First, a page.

Posts Tagged ‘credit report’

Recently, I had to deal with a derogatory item appearing on my credit report that was reported in error.

Besides being frustrating to deal with it can be time-consuming but necessary in order to preserve your credit rating.

A credit rating is usually best represented by a three-digit credit score ranging from a low in the 400s to about 820 or 850 depending on the credit bureau. This score has become all the more important as more lenders, credit card companies, retailers and banks rely upon them when granting credit.

But oftentimes the data file from which the credit score is derived contains inaccurate or outdated information.  And it is up to a consumer to make sure that such inaccurate or old data references are corrected or removed.

All too often, creditors and collection agencies make mistakes in their reporting. So it is important to fight to protect your credit history and score.

  1. Know your legal rights under the Fair Debt Collection Practices Act
  2. Write a letter demanding verification of the debt:  A consumer does not have to prove that the debt is his.  The burden of proof is on the creditor and collection agency. Send a certified letter (return receipt requested) to the creditor and agency demanding proof of the debt. While they are verifying they cannot pursue further collection action – including any harassing phone calls.  Debt validation is discussed in Section 809 of the Fair Debt Collection Practices Act.

Here’s a sample letter that I have used:


“Per the Fair Debt Collection Practices Act, I am requesting written validation of this alleged debt, which includes:

– a copy of the original signed contract with my signature
– validation of the original “Date of Delinquency” for this alleged debt
– validation of the “Date of Last Activity” for this alleged debt

Per the Fair Debt Collection Practices Act, the burden to validate the debt falls on the debt collector. It is not my responsibility to validate this alleged debt for you.

Either validate this alleged debt or remove it from my credit files and stop attempting to contact me.

If this notation is not removed, I will have no choice but to take legal action per my rights under the Fair Debt Collection Practices Act.

Receipt of this letter is being officially time-stamped by the USPS. Refusal to validate will be officially documented.”

For Complaints You Consider to be Malicious, Frivolous and a Possible Scam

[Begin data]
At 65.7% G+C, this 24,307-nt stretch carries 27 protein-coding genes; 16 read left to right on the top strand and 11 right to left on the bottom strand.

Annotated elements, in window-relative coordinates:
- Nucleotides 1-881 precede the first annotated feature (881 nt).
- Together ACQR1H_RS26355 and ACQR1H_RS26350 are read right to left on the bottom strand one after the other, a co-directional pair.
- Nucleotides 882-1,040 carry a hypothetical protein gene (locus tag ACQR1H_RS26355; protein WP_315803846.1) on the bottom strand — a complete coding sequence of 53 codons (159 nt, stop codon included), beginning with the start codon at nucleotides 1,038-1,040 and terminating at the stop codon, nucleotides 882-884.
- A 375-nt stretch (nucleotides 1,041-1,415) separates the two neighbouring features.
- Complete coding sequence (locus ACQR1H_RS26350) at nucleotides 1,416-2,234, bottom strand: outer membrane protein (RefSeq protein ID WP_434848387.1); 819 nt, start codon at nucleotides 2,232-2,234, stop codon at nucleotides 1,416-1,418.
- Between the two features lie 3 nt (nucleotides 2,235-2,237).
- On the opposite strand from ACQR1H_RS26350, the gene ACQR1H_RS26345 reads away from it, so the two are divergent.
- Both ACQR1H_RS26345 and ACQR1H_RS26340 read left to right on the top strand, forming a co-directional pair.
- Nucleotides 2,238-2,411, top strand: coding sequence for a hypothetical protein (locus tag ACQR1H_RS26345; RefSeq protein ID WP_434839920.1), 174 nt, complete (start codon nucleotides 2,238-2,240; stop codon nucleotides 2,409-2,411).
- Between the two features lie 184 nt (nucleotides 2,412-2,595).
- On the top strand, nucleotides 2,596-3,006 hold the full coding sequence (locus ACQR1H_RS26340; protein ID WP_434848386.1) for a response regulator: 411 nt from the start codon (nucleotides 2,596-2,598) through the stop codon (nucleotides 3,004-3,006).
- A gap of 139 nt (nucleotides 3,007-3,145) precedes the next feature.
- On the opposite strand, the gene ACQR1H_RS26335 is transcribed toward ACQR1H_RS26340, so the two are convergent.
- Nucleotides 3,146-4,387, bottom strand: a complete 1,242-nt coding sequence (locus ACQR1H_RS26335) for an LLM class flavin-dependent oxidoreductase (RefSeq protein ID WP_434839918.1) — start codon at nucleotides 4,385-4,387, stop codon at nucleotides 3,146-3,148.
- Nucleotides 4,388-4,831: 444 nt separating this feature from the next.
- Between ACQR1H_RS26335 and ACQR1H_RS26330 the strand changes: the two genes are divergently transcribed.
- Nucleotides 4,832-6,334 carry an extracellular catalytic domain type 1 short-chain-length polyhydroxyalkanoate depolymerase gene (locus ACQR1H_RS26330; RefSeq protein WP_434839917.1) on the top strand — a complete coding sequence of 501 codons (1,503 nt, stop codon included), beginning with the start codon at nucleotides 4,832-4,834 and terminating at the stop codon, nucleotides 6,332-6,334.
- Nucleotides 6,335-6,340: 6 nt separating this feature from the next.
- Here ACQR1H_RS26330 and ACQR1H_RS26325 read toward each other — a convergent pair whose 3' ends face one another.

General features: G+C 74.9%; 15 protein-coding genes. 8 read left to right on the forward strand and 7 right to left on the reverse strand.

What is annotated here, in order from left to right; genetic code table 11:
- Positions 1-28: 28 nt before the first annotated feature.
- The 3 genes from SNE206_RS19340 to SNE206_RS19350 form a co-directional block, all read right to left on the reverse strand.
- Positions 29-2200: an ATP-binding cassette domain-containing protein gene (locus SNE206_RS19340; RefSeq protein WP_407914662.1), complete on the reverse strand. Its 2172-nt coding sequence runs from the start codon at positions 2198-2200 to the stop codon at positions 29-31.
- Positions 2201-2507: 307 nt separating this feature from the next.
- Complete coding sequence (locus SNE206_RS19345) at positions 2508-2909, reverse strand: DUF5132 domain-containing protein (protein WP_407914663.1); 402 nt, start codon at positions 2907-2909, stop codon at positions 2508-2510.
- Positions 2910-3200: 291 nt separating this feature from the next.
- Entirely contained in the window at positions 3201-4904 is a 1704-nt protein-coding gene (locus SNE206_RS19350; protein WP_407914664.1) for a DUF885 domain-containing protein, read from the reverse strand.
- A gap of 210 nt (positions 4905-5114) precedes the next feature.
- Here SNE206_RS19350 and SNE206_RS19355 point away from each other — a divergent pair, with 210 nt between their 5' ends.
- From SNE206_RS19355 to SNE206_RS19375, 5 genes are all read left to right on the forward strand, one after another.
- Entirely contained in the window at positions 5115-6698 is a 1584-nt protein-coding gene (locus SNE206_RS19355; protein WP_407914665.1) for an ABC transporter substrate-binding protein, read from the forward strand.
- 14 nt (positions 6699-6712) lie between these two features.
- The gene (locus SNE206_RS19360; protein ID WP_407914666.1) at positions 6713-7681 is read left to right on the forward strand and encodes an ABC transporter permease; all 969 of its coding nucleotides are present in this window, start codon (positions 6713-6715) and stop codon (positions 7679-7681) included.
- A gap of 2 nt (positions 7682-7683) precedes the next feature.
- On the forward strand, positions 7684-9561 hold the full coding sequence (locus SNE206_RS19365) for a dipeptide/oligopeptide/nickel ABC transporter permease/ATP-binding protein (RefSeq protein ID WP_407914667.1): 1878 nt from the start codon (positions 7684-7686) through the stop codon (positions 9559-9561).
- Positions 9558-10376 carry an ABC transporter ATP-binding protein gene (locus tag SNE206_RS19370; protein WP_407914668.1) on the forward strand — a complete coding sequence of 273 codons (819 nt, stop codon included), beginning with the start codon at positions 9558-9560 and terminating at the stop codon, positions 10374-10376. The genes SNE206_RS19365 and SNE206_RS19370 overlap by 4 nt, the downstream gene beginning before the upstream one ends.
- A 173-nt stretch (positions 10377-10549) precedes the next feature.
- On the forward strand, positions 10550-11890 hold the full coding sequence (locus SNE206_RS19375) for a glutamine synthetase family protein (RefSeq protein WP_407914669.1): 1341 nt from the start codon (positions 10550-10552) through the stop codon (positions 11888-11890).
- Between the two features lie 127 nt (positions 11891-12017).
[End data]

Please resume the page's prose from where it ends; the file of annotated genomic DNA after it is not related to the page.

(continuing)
“I also have filed complaints with the Attorney General of your state because of this harassing activity and will take further actions if this frivolous and erroneous notation is not removed from my credit file.”

Also consider contacting the licensing authority for collection agencies in the state where you reside.  And don’t forget to check out the complaint procedure at the Federal Trade Commission website.

Using A Professional Credit Repair Service

Too often this debt validation and dispute process can be frustratingly time-consuming.  Sure you can do it yourself.  You can do almost anything yourself (like changing your car’s oil) but not everybody does which is why there are plenty of other service business out there in the world to help you fix your car, mow your lawn, deliver your baby or do your food shopping. It’s a matter of how much is your time worth. Ask yourself if you really have the time, energy or know-how. This is where specialists who deal in handling the process can come in and play a valuable role.

A reputable firm will follow the requirements of the Credit Repair Organizations Act which dictates the rights consumers have when dealing with credit repair organizations. They will provide you with a written agreement detailing their services and not do any services until you have completed a three-day cooling off period to change your mind. Most firms will work on a “pay-for-performance” arrangement meaning you only pay for the accounts successfully deleted.

Just avoid the firms that promise the moon.  No agency can get rid of references to legitimate liens, bankruptcies or judgments. (Sure, they can help get rid of outdated references that still appear after the statutory time limit – for example bankruptcies may remain on for up to 10 years). No agency can create a new identity for you. No legitimate agency can charge you money for credit repair services before completing the promised services (note: legitimate companies may charge for other non-credit repair services per the agreement such as consumer education or other counseling).